impacts and mitigation strategies for all modes of transportation.

• Consider Lafayette Boulevard as the next JumpStart! corridor for development of design guidelines.

• Any significant development on Lafayette Boulevard, opposite Lee Drive, will need to be carefully coordinated with the National Park Service.

• An exceptionally significant site is located in the southwest quadrant of Lafayette Boulevard and the Blue Gray Parkway. Its development, however, will need to respect the National Park property at Lee Drive.

• This parcel has extensive frontage along Lafayette Boulevard, but only a few areas are suitable for a new intersection. The Fredericksburg-Spotsylvania National Military Park has a major gateway on the east side of Lafayette Boulevard, opposite this parcel and a careful coordination with the National Park Service will be necessary when development plans are considered. The proposed use of the site is mixed use.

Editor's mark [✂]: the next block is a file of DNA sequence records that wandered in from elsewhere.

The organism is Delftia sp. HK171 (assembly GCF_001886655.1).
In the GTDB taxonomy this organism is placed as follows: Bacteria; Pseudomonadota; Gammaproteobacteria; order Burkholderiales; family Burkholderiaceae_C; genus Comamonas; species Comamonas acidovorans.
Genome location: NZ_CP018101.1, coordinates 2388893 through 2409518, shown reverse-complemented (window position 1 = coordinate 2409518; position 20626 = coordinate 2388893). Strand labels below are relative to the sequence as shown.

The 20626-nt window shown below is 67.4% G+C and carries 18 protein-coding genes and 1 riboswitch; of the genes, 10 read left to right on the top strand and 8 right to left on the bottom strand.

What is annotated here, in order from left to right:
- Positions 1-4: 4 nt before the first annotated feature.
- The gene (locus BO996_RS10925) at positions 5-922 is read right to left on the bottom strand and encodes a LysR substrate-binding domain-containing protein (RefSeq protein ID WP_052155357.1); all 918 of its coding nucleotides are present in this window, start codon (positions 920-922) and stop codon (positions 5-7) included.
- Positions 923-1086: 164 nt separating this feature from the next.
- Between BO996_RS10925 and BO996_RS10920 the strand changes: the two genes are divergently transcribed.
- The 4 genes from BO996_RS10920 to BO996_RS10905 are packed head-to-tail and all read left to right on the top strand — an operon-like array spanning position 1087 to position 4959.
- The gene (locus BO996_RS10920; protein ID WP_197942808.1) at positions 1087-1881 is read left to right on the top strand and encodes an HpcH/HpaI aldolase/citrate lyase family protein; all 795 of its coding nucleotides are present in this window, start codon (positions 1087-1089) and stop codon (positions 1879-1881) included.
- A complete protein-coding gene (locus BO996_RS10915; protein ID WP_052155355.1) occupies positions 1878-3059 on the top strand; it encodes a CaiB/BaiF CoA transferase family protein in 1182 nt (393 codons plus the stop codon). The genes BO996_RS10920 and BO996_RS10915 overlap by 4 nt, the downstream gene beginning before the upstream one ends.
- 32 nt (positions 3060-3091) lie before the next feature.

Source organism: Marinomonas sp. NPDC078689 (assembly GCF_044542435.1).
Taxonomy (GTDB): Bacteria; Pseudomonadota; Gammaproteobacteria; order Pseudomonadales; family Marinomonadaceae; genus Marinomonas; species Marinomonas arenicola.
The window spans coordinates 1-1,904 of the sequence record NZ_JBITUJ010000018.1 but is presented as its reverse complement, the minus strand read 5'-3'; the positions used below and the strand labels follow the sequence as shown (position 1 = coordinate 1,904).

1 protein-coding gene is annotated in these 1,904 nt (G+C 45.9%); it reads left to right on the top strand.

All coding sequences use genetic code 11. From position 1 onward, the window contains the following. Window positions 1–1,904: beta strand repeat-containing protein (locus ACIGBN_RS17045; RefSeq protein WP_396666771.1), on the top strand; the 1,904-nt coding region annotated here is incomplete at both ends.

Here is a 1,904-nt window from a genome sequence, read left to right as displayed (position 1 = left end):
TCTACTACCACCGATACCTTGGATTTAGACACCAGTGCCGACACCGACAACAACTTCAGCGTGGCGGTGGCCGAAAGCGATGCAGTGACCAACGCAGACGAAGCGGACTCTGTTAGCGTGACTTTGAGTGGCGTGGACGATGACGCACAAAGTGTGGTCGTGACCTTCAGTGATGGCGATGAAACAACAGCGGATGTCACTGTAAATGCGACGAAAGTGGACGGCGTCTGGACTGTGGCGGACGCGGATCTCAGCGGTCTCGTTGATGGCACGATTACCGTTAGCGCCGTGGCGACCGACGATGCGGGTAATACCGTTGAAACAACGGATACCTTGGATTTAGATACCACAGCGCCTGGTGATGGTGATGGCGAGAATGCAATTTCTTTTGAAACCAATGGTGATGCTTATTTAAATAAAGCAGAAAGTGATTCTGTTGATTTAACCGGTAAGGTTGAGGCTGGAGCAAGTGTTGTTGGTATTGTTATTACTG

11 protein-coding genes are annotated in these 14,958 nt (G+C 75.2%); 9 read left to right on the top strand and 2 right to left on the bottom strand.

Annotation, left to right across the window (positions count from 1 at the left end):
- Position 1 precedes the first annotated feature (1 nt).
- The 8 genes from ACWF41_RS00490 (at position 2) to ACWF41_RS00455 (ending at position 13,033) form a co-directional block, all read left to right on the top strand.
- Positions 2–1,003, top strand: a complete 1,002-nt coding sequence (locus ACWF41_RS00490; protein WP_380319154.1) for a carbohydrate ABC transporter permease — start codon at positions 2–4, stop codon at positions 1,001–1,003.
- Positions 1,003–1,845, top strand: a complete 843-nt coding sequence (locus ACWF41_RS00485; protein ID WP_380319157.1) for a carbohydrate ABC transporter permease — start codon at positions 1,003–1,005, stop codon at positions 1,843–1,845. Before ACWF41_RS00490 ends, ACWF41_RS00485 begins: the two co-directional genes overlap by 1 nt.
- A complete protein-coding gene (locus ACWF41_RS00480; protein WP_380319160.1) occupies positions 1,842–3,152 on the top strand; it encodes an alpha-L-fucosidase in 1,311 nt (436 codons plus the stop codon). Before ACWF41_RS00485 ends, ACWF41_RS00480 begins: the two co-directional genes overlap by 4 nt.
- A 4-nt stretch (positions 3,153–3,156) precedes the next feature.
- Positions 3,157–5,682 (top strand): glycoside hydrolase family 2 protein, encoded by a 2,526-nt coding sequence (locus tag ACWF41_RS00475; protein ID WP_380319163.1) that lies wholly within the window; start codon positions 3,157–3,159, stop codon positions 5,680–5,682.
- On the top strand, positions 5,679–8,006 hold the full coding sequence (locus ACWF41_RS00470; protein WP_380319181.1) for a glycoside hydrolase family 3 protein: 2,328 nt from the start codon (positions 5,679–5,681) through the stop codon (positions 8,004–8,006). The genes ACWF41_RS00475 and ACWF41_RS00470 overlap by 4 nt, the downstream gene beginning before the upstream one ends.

• Examine ways to encourage the preservation and/or enhancement of historic assets throughout the planning process.

• Redevelop the area at Lafayette Boulevard and the Blue and Gray Parkway in close coordination with the National Park Service.

In addition to the Comprehensive Plan, the Fredericksburg Area Metropolitan Planning Organization (FAMPO) developed a long-term transportation plan for the entire Lafayette Blvd corridor from downtown to Rt. 1 to include pedestrian access and protection of the battlefield park. The plan was developed in close consultation with the National Park Service (See Comp Plan highlights). This plan was endorsed by both the City Council and the Spotsylvania Board of Supervisors.